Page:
STREET LEVEL GUITAR PART 2
By Mike O’Cull
THE REAL BASICS
One of the big questions that new guitar students ask is ‘What do I need to know to start playing?’ There are as many answers to that question as there are teachers in the world, each promising the student that THIS is the vital info needed to get going and play the guitar. Some think reading music is where playing should begin as it often does for piano and violin students while others think endless technique practicing is the most important thing for newbies to focus on. I understand both of these approaches and learned music reading first in my own beginner years and I’m glad that I am still a reading guitar player. Reading, however, does not equal playing, as I learned early on in my teaching career when I would throw Mel Bay and Hal Leonard at teenage and older students, only to have them pretty much refuse to do it.
Why was this unsuccessful? Because what students are after is the musical EXPERIENCE, not a long math class they can’t get out of. They want to replicate their favorite tunes, play with others, and feel like they are getting somewhere and making progress with their playing, not standing at the bottom of some un-climbable technical mountain they don’t feel they can conquer. This led me to question many cherished assumptions about how students learn the instrument and how I can best teach them to keep their heads in the game, as well as their hands and ears. What I figured out is that those old-time books usually work the best for students less than 12 years old, as they give a young player an excellent road map and learning structure to work from. Students above 12 need a different approach, one that not only teaches musical basics, but grows the students’ confidence in their new skills and taps into the inherent musicality most people possess. I didn’t know it at the time, but this was the beginning of Street Level Guitar.
The result of all my thinking was the part of my program called ‘The Real Basics’. There are two parts: Physical and Musical. All of music is both physical and musical, if you think about it, and it is often good to divide the two at the outset. The Physical portion consists of what I call ‘The Beginners’ Toolkit,’ which is a ground-floor serving of the things we make songs out of, like open, power, and barre chords, pentatonic and blues scales, and strumming and picking skills, along with TAB and chord block reading, how to tune, and a tiny bit of ear training. Students starting from scratch spend 4 to 6 weeks working on and memorizing this material. The Musical portion of our journey happens at the same time as the Physical and consists of one main thought: Be Rhythmically Steady. This is really the most important thing at this stage and provides an easy focus for practice sessions. Don’t slow down, don’t speed up, and don’t stop. Why is this so important? Because that simple repeating beat you tap your foot to holds the band together and we all have to be able to play in time to it for any other aspect of music to really matter. Steady rhythm is more important than knowing a million chords or scales, having big amps, cool hair, or overly tight trousers because rhythm is the most elemental part of music and being steady at it allows us to play along with others and our chosen recordings. If a student can get steady with their chord changes, scale patterns, and first songs, the rest can all be learned. If there is no steadiness, not much else is going to help. Once a student elevates their game to this point, much of the more advanced material can be attained with less gnashing of teeth than if one tried to learn a whole Dream Theater CD before being able to play a Green Day song all the way through.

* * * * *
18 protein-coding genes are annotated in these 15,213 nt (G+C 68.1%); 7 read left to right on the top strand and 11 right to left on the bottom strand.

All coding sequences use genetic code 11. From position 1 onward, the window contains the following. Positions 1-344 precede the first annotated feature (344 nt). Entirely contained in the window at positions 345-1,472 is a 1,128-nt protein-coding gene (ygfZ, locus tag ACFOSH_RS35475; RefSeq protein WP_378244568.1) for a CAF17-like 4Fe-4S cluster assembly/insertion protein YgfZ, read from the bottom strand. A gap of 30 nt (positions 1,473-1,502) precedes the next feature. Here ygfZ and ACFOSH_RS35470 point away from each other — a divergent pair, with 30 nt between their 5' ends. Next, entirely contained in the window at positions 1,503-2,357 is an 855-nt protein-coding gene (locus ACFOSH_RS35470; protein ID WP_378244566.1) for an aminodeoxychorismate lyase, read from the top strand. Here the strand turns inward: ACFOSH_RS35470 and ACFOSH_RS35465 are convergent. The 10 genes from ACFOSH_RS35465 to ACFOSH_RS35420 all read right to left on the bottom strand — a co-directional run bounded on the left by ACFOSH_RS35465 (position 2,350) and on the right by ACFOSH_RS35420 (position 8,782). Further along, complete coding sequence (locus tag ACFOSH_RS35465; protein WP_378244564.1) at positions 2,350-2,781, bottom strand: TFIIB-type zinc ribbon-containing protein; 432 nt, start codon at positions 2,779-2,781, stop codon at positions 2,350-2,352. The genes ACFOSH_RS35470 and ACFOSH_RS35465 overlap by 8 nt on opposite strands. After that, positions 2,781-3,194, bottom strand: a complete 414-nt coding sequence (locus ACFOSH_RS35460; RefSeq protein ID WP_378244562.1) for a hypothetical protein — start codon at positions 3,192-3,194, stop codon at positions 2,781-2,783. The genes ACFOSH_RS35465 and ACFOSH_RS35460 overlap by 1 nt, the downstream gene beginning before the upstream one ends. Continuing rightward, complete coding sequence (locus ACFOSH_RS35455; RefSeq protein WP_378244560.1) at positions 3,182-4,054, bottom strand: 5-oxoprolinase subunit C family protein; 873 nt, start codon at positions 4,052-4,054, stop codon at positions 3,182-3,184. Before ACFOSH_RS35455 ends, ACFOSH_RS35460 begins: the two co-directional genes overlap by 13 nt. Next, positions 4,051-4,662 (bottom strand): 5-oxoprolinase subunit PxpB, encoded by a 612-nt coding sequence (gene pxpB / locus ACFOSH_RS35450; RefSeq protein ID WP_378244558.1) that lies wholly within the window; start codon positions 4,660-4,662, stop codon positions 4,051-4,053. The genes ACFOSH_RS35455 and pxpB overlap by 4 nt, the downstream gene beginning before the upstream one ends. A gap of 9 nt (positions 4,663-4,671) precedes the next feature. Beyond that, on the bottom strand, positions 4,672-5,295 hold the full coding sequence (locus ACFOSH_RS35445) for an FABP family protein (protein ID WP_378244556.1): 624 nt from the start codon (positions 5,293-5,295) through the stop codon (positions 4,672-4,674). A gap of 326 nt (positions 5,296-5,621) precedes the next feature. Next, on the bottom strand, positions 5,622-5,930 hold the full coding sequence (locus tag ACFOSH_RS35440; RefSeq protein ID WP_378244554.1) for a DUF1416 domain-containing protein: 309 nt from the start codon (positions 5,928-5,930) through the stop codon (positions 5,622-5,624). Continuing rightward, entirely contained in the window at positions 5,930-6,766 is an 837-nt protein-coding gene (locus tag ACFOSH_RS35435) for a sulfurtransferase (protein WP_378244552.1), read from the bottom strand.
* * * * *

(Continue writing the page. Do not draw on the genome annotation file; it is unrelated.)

Guitar playing is a mostly physical challenge at the beginning. We must focus on getting our hands to work and making some good sounds. Playing will always come first and understanding will always come later. If we can achieve steadiness at medium tempos, musical doors will start to open and most students will realize that it is possible for them to get as good as they choose to get. Once you have learned that, you have mastered The Real Basics. For more info on this or any other part of Street Level Guitar or lessons in general, drop me a line at email@example.com and please visit www.mikeocull.com and www.facebook.com/StreetLevelGuitar. See you next month!!